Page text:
Review: ENEMY

By Darin Skaggs

Film can be used to show many emotions.  It can bring so many metaphors, visually and verbally.  It could be viewed as pretentious to make a film that is full of these metaphors.  Every once in a while they could also work as brilliant works of art.  Sadly in Denis Villeneuve’s new film Enemy these attempts at visual and vocal metaphors fail and become an unnecessarily confusing mess.

The film is about Adam Bell (Jake Gyllenhaal), a bored professor who doesn’t have much of a life and normal routine that he seems not to care about or care to change.  One day he finds out that there is a lowbrow actor that looks just like him named Anthony (also Gyllenhaal).  Adam searches out to meet Anthony which takes a crazy turn that turns into the film just trying to be many metaphors.

The film does obsess with making us wonder what is up with these two men.  Could they be twins?  Or could they be clones?  Does it matter?  In the long run, it doesn’t.  The film spends so much on the mystery of the identical look of these men and spends so little time to solve it.  It is clear after leaving the film that there is some deep meaning to these look a likes.  Instead the whole film is a mess of secret meanings.  It does not flow to well together, while other movies work well as a confusing mess that when you put your mind to it, the meanings will all come together.  This one is too confusing and messy to mean much to someone.  There are doppelgangers that never figure out anything and a weird load of spiders that could be anything and most likely nothing.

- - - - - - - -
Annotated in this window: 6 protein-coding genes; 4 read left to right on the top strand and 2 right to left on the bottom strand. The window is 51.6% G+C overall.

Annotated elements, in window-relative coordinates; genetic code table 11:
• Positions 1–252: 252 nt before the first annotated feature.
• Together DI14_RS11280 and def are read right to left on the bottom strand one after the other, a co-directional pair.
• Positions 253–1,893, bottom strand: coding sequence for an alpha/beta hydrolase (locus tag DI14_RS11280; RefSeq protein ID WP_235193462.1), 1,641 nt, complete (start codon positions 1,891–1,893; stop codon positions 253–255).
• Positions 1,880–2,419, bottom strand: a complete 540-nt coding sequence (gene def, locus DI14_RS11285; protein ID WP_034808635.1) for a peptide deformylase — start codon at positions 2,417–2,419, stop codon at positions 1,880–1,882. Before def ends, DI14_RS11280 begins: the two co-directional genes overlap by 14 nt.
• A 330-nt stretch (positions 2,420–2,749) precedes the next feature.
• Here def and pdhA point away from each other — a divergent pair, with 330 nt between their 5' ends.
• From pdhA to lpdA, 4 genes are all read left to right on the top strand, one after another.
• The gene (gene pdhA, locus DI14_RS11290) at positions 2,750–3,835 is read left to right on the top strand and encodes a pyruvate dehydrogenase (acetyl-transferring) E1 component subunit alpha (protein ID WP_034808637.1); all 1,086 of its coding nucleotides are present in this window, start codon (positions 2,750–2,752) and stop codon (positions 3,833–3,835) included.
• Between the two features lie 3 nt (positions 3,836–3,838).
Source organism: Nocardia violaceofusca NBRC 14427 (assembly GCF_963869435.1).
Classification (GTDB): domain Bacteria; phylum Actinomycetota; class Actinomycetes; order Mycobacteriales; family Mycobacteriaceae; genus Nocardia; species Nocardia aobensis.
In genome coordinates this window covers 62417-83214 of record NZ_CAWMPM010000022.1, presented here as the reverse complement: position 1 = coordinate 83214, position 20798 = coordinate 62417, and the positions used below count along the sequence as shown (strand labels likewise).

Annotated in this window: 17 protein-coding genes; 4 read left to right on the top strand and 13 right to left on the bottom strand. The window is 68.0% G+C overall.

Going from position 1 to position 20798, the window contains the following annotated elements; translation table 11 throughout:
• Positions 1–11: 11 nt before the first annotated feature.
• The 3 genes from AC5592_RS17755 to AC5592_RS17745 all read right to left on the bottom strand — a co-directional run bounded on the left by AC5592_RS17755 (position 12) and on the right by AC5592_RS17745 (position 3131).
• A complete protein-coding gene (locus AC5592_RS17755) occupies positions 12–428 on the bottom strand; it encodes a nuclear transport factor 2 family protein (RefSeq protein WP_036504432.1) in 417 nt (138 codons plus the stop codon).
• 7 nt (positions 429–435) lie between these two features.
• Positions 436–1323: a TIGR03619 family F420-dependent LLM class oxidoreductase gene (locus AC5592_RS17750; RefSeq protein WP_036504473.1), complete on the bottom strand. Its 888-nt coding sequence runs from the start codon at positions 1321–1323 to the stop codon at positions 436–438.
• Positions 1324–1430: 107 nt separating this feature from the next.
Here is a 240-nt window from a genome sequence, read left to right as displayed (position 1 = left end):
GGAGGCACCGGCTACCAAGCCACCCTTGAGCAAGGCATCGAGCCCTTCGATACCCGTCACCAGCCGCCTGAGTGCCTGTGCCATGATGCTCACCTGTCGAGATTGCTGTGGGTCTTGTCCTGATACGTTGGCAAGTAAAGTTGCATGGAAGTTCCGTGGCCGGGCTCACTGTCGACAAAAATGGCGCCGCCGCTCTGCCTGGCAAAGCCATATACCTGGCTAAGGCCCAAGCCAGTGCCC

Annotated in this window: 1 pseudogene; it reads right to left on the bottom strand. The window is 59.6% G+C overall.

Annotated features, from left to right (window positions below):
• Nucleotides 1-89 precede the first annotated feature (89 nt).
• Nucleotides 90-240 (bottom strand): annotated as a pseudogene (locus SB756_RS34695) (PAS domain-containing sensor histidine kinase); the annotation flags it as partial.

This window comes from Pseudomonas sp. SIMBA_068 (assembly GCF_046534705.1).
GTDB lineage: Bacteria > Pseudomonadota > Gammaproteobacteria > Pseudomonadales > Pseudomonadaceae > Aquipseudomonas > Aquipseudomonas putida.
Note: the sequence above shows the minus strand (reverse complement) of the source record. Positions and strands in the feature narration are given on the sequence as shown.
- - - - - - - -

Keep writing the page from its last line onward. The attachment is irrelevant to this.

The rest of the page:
The film is not a total failure.  It looks incredible and the score is fairly effective.  They are so good it could make you believe the story being told is worthwhile.  Gyllenhaal is spectacular in both roles playing a boring teacher and also an active out of work actor.  Every technical aspect of the film is astounding.  The film is a honorable failure and with last year’s Prisoners also directed by Villeneuve and a solid thriller, this really shows promise for the director.  Sadly this part of his filmography will most likely just have to be near the bottom of his hopeful career.


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